So, after spending some time doing this, I can report the following: Yes, the pay is dooky (absolutely don't do this if you have to pay for time on the internet), but it's weirdly addictive, like playing some kind of video game, or taking a quiz for fun, so I guess I can just look at it that way-I'm getting about a dollar an hour to play computer games. I see a lot of dishonesty going on there, though: There are a lot of HITS to rewrite paragraphs of text, obviously to make plagiarism untraceable. I actually took one of those HITs, but I improved the writing so much by making it more concise that I actually ran out of time trying to pad it back up to the required word count! Aw, I missed out on about 30 cents doing that. I've also seen some HITs that requested a "personal experience" story about using a particular product or service, but state openly in the instructions that you can make it up! So much for testimonials. A lot of these HITs are for articles of 150-400 words, and they only pay about a dollar each. You don't even get to pick your own topic, and of course, it's 'ghostwriting'-somebody else will get the credit for your work. I actually prefer the more mindless tasks, like classifying stuff, highlighting text, identifying pictures, etc. you can also take surveys; those are cool and pay a little more (like .25 - 1.00, as opposed to 5 or 10 cents).
You certainly can't make a living doing this, but it is kind of edifying seeing my account balance go up (after 2 days of work, which amounted to about three hours all told, it was up to $3.19, which I can have transferred directly to my bank account. Hoo-ee!) I've decided the only person who could actually make any money on this is someone who already had a job, one that contained access to a computer with broadband and long stretches of downtime-I've had plenty of jobs like this while temping-so you could just sit there, collect your regular pay, and make a little extra on Turk while keeping yourself occupied.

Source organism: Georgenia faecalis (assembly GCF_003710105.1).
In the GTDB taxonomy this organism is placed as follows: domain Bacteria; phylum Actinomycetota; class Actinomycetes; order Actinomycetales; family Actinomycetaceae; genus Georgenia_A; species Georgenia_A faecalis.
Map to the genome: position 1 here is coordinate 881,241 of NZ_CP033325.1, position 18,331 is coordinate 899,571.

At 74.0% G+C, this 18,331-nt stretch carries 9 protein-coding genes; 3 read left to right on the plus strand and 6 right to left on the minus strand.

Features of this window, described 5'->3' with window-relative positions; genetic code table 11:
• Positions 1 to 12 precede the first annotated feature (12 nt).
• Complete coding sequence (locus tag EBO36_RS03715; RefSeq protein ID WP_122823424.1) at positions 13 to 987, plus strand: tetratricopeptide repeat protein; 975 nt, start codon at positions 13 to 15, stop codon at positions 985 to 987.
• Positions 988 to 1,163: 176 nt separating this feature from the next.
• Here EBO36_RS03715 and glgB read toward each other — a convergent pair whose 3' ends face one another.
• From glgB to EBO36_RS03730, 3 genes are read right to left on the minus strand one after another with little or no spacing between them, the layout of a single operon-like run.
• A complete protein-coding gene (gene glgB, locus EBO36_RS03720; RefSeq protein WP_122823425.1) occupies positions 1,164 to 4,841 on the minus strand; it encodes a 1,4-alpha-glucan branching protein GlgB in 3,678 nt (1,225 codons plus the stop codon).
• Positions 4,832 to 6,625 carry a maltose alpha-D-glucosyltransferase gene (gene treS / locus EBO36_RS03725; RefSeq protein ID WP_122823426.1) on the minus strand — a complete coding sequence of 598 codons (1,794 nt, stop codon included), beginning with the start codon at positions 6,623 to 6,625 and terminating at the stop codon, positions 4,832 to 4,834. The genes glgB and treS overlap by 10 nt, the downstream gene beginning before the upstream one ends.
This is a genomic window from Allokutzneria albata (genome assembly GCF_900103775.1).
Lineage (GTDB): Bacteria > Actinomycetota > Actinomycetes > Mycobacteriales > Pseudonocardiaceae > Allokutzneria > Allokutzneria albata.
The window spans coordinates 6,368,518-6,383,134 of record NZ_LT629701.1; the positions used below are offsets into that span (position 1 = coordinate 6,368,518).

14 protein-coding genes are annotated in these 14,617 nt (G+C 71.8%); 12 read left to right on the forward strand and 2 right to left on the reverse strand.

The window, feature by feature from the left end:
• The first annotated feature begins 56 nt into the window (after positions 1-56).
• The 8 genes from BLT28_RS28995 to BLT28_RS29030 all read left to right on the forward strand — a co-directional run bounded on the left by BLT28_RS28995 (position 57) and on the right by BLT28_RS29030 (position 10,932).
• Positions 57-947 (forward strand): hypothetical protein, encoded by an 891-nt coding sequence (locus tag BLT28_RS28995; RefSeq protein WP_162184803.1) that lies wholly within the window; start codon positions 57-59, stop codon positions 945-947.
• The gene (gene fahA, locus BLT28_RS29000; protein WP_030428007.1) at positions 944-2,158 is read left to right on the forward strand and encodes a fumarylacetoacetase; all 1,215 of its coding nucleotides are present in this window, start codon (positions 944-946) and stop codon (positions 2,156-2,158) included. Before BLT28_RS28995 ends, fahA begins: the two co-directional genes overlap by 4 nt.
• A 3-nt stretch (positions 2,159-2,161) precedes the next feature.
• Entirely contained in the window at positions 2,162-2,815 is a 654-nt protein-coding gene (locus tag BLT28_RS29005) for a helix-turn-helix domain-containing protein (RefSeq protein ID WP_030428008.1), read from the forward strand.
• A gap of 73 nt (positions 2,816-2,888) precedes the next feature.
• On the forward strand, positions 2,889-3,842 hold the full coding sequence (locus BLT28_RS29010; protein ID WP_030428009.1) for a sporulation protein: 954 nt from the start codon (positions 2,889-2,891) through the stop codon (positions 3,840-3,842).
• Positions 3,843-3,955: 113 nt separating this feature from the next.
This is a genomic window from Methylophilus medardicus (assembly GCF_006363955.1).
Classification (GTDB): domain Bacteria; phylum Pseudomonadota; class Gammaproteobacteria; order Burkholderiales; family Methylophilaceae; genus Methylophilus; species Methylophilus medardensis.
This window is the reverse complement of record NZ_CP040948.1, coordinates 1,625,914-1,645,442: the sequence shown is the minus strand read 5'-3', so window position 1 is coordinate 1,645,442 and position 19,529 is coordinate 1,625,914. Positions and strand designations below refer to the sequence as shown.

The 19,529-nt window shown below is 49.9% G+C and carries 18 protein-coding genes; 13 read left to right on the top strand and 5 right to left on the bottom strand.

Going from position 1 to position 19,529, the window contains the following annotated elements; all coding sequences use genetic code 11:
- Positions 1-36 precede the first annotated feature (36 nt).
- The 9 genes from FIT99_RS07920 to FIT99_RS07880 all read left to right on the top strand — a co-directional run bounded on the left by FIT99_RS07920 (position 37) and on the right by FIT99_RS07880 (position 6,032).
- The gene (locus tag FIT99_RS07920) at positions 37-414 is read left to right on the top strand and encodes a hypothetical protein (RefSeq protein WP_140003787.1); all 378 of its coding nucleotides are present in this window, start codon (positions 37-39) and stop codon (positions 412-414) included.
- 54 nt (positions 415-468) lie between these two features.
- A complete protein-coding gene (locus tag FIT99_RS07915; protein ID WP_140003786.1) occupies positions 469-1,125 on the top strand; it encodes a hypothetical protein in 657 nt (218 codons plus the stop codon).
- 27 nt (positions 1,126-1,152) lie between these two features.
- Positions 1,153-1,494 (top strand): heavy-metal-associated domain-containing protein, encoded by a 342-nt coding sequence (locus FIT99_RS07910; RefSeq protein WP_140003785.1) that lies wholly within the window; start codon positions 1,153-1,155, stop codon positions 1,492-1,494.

So, with the absolutely dreadful "compensation", how does Mechanical Turk even stay in business? I'm guessing that there are many workers from other countries, where a penny a task might actually result in some sort of living wage, especially if one spent many, many hours working on such tasks. I envision rows and rows of people sitting in rooms filled with computer terminals somewhere in Asia, typing and clicking away. Sounds sad, but it probably beats tying knots in Persian rugs or breaking down toxic metals from electronic components in recycling centers all day. What makes me suspect the international aspect of Turk are the HITs for writing that adamantly stress English skills with directions such as "must be written in American English", "you MUST be fluent in English", and "if English is not your first language, do not accept this HIT"! Well, guys, if you want to get American writers, maybe you should pay better--just a thought. Life is expensive here!
Image Credit » https://pixabay.com/en/student-typing-keyboard-text-woman-849825/ by StartupStockPhotos